The number of ads for alcoholic beverages increased significantly on cable between 2001 and 2004, with many of those ads viewed by potential underage drinkers.
According to a study released Dec. 12 by the Center on Alcohol Marketing and Youth at Georgetown University, the number of alcoholic-beverage spots on cable grew 3,392% over that four-year span.
The proliferation of ads viewed by youth came despite self-regulation by the distilled-spirits industry, according to the center’s research director, David Jernigan.
“Exposure to alcohol ads influences youth drinking behavior,” Jernigan said in a prepared statement. “Kids need to see fewer of these messages glamorizing alcohol use, not more.”
The center’s study said liquor ads on cable climbed to 37,328 last year from 645 in 2001.
Cabletelevision Advertising Bureau CEO Sean Cunningham said those statistics must be put into context. The Distilled Sprits Council of the United States Inc. (DISCUS) -- the liquor-industry advisory board that kept alcohol ads off TV for years -- had just lifted that prohibition by 2001, so the study started with an extremely low number of cable spots, he noted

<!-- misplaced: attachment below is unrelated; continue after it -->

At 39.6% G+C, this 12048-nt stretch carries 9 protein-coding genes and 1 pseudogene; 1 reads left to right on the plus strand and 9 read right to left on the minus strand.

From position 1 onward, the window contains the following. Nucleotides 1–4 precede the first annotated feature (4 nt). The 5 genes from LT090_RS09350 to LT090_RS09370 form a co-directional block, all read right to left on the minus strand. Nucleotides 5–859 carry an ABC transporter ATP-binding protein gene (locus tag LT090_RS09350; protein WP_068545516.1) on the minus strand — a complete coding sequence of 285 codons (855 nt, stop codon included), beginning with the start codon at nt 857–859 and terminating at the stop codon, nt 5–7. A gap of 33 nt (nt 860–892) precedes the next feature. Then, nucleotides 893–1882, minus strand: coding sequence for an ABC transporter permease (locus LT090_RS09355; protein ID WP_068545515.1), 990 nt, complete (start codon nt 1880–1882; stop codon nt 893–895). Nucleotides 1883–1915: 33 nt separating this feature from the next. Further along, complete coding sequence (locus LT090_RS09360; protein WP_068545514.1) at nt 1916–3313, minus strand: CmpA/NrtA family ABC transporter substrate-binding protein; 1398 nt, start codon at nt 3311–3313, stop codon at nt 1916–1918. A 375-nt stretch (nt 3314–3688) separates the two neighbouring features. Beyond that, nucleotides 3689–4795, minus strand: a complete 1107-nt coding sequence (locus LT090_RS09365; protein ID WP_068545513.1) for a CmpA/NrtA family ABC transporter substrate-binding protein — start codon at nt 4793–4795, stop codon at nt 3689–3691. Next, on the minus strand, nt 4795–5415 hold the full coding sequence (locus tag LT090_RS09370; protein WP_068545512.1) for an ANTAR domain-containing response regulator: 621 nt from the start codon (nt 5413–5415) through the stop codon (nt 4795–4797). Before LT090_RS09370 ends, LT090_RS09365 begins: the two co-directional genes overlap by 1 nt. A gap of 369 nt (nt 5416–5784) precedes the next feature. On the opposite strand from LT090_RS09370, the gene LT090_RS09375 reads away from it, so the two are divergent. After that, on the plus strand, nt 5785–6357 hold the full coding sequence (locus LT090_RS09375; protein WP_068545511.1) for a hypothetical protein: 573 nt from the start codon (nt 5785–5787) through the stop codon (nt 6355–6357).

DISCUS promotes guidelines for media regarding where it is appropriate to place alcohol ads. Ads are not to be placed in any program where less than 70% of the audience is of drinking age, according to the council.
Cunningham said the subject of alcohol ads is taken seriously on both the media and agency side of the advertising business. Most CAB members use DISCUS as a baseline, plus standards of their own. For instance, alcohol ads aren’t animated, nor do they feature personalities, such as professional wrestlers, who attract a youthful fan base.